ʻAbd al-Malik, Umayyad Caliph
646-705/26-86 AH (r. 685-705/65-86 AH)
'Abd al-Malik ibn Marwan was the fifth caliph of the Umayyad dynasty of Syria, Islam's first hereditary dynasty. He ruled from 685-705/65-86 AH. 'Abd al-Malik is known as an effective ruler who among other achievements, continued the process of centralizing the administration of the early Muslim Empire and reinforcing its Arab and Muslim identity. It was under his leadership that the official language of the diwan (government bureaus) changed from Greek and Pahlavi to Arabic, and that a new form of coinage with verses from the Qur'an was minted, replacing the image of the ruler that had appeared on Sasanian and Byzantine coins. 'Abd al-Malik was also the patron of monumental architecture, and the Dome of the Rock in Jerusalem was completed during his reign.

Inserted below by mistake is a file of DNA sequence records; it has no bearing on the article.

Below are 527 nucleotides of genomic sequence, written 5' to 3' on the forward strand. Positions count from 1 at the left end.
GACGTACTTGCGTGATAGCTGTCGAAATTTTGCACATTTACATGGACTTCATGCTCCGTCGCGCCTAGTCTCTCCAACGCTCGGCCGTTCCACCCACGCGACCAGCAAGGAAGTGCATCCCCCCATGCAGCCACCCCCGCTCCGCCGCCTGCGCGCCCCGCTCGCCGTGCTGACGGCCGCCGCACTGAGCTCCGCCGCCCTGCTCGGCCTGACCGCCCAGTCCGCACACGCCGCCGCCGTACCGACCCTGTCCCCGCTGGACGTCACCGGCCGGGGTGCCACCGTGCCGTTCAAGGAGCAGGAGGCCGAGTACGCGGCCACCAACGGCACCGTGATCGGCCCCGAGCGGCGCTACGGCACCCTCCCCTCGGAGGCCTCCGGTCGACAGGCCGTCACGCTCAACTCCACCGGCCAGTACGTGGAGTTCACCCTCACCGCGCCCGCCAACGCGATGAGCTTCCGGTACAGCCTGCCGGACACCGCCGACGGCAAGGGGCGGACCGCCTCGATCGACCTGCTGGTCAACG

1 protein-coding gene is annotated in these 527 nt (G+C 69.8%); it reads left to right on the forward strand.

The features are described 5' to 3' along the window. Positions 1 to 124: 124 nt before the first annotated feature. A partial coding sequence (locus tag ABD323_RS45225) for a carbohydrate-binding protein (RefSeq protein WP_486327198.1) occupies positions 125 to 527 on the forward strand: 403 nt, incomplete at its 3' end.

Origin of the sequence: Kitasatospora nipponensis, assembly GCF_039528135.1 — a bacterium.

Sources:

Gibb, H. A.R. "'Abd al-Malik b. Marwān." Encyclopedia of Islam, Second Edition. Edited by P. Bearman, Th. Bianquis, C.E. Bosworth, E. van Donzel, and W.P. Heinrichs. 
(Accessed August 9, 2017).

Hodgson, Marshall G. S. The Venture of Islam: Conscience and History in a World Civilization. Vol. 1. The Classical Age of Islam, 241-247. Chicago: University of Chicago Press, 1974.


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Variant Names
ʻAbd al-Malik, Umayyad Caliph
عبد الملك بن مروان
Original
ʿAbd al-Malik ibn Marwān
Transliterated
Umayyad Caliph 'Abd al-Malik
Translated
ʻAbd al-Malik ibn Marwān, Caliph, 642-705
Translated